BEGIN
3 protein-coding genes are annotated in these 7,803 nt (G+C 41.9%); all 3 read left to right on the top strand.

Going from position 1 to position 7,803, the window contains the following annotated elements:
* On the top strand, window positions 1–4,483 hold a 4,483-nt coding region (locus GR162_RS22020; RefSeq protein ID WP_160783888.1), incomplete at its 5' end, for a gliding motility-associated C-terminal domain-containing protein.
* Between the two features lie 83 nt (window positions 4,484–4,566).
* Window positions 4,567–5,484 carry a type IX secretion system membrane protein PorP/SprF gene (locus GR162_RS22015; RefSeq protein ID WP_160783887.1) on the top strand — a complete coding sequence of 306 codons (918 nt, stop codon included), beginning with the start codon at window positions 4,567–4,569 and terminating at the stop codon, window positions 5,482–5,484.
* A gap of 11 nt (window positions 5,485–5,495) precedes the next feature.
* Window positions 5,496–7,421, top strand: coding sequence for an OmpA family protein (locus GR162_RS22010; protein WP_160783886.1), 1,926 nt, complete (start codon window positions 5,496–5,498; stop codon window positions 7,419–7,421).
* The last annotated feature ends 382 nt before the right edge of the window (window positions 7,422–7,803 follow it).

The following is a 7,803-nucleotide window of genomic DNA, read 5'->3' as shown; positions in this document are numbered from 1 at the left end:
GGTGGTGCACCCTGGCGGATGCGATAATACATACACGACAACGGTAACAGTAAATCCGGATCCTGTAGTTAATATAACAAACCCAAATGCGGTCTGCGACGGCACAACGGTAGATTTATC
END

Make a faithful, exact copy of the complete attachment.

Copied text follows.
3 protein-coding genes are annotated in these 7,803 nt (G+C 41.9%); all 3 read left to right on the top strand.

Going from position 1 to position 7,803, the window contains the following annotated elements:
* On the top strand, window positions 1–4,483 hold a 4,483-nt coding region (locus GR162_RS22020; RefSeq protein ID WP_160783888.1), incomplete at its 5' end, for a gliding motility-associated C-terminal domain-containing protein.
* Between the two features lie 83 nt (window positions 4,484–4,566).
* Window positions 4,567–5,484 carry a type IX secretion system membrane protein PorP/SprF gene (locus GR162_RS22015; RefSeq protein ID WP_160783887.1) on the top strand — a complete coding sequence of 306 codons (918 nt, stop codon included), beginning with the start codon at window positions 4,567–4,569 and terminating at the stop codon, window positions 5,482–5,484.
* A gap of 11 nt (window positions 5,485–5,495) precedes the next feature.
* Window positions 5,496–7,421, top strand: coding sequence for an OmpA family protein (locus GR162_RS22010; protein WP_160783886.1), 1,926 nt, complete (start codon window positions 5,496–5,498; stop codon window positions 7,419–7,421).
* The last annotated feature ends 382 nt before the right edge of the window (window positions 7,422–7,803 follow it).

The following is a 7,803-nucleotide window of genomic DNA, read 5'->3' as shown; positions in this document are numbered from 1 at the left end:
GGTGGTGCACCCTGGCGGATGCGATAATACATACACGACAACGGTAACAGTAAATCCGGATCCTGTAGTTAATATAACAAACCCAAATGCGGTCTGCGACGGCACAACGGTAGATTTATC